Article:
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AZZA Zen 8100 Review


AZZA Zen 8100: Closer Look

Onwards to the innards! Right from the start, I must say this chassis has a unique take on cable management by having a second compartment that can be opened from either side. This allows for the hard drives to be semi-separate and a lot of space to move the wires where you want them to go, rather than shoving them all in the back and squishing the panel back on, which I've been accustomed to in the past. So far this is a good start for AZZA. The now established trend of having a PSU cover also has its own perks, but why follow the pack when you can get creative? The AZZA R&D has tried something different and in practice it works well enough.



A close up inspection reveals that everything in the forward compartment is of a tool-less design. The hard drive trays are made of a hard plastic. The trays themselves are more like a cradle, as the drives are placed in them and secured in place with screws from the sides. Above those are the 5.25" bays, which also deploy a tool-less design. Without any markings figuring out which way is open isn't that difficult. When it's positioned to the left it is locked, and the right is unlocked, allowing an optical drive to be inserted.


Besides having a tool-less design for installing the drives, the back also has two bays setup for hot swap if the user wants to go that route. Now this little PCB board cannot be removed as it is riveted in place. That isn't a huge deal; just be prepared on how these bays will be used. This powers two drive via a Molex connector. Besides a RAID 1 setup, two hot swap bays have very little practicality otherwise in my opinion. I'm sure people will find some good uses for this, however.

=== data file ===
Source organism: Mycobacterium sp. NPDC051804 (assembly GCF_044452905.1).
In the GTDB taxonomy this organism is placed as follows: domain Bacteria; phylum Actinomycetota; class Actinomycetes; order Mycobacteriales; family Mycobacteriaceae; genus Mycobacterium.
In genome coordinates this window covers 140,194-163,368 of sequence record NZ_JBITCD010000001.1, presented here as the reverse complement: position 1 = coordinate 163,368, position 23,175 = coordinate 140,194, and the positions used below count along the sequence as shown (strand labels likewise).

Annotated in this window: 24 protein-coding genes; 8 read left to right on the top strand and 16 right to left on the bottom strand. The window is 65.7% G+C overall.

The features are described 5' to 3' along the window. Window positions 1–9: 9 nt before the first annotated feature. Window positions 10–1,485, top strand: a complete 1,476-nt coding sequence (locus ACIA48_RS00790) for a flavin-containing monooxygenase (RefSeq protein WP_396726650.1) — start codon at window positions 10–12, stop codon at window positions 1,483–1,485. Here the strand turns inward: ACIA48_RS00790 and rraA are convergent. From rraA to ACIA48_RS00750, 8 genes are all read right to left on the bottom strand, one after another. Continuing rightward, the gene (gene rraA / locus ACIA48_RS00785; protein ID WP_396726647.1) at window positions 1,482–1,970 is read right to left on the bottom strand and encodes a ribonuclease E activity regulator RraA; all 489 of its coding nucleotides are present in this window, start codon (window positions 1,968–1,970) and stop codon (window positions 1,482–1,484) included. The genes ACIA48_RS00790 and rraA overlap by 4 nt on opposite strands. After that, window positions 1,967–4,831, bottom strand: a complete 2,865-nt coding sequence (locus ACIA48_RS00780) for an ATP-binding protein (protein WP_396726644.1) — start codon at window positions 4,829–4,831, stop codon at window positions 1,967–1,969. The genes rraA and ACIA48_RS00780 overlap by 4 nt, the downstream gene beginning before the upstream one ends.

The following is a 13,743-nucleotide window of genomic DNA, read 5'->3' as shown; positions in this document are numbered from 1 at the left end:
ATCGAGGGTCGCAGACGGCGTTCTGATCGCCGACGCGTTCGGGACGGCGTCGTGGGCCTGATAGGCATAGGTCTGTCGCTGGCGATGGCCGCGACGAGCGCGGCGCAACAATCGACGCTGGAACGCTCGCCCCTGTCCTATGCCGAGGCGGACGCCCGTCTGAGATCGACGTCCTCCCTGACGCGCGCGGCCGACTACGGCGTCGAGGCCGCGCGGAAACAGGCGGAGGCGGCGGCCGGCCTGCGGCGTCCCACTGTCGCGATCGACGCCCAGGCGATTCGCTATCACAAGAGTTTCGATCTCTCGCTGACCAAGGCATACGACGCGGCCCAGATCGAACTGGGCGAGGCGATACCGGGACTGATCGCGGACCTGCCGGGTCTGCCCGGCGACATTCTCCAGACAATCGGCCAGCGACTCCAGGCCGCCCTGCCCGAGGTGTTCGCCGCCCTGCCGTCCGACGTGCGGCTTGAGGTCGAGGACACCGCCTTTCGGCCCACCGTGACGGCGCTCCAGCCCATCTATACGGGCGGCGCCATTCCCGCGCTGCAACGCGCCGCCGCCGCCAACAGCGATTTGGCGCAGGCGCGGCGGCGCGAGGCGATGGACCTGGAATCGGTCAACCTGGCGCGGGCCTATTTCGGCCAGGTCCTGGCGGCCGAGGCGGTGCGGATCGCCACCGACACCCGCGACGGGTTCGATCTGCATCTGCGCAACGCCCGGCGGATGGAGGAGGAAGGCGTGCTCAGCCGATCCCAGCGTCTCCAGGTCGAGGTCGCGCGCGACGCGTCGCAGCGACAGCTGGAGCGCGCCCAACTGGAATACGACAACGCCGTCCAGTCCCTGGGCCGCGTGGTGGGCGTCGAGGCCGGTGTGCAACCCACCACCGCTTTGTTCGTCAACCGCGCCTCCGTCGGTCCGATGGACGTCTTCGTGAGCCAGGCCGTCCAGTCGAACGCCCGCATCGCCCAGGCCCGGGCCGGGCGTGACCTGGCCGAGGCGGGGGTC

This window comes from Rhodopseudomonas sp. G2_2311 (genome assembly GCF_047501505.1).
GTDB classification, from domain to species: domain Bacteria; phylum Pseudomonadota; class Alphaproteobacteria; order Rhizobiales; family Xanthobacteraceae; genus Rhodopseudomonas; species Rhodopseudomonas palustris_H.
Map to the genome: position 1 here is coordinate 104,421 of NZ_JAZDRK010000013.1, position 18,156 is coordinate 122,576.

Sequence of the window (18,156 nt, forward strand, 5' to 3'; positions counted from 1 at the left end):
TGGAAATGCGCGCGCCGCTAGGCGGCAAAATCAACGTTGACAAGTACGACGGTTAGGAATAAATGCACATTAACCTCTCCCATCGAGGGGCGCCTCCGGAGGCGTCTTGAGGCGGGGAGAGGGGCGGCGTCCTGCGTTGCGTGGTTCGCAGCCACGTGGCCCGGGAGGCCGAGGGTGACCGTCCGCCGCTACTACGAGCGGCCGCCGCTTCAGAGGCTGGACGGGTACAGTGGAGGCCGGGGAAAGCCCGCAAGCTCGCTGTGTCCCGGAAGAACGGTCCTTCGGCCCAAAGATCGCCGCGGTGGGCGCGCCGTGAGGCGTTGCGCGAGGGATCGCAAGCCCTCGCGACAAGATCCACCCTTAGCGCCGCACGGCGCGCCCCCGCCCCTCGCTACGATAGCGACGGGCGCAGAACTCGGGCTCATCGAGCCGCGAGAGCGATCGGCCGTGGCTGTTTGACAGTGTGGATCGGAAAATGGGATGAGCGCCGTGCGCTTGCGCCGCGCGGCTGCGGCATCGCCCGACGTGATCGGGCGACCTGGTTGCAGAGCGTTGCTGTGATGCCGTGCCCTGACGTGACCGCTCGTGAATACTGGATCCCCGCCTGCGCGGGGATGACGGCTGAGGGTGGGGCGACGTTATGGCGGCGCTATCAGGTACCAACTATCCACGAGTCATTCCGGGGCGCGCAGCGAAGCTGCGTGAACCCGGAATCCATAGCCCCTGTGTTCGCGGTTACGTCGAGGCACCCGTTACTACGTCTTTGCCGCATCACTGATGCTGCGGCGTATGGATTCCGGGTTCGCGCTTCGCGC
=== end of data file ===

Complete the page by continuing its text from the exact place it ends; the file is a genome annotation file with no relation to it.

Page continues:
On the same subject, above that are places for two SSDs. I found wiring them up at an angle was a bit of a challenge, as the lack of space makes it difficult to connect the wires. I suggest connecting everything first and then installing the drive. Even if it's slightly flawed, AZZA found use for the extra space.



Last up is the AZZA attempt at water cooling support. The top supports up to 320mm radiator, or three 120mm fans. Because of how it is raised, it may not be possible to install the radiator on top. Most radiators have the inlets and outlets on one side; some AIO coolers, like from EK, have the pump attached to the radiator itself. With that in mind, I suggest doing research first or you may be forced to have it in a pull setup. The second problem is because the panel above it isn't open, the air must be pushed out the sides. This will lead to heat lingering and overall higher temps.


  1. AZZA Zen 8100: Introduction & Closer Look
  2. AZZA Zen 8100 Closer Look: The Case
  3. AZZA Zen 8100 Closer Look: Working Components
  4. AZZA Zen 8100: Specifications & Features
  5. AZZA Zen 8100: Setup & Results
  6. AZZA Zen 8100: Conclusion
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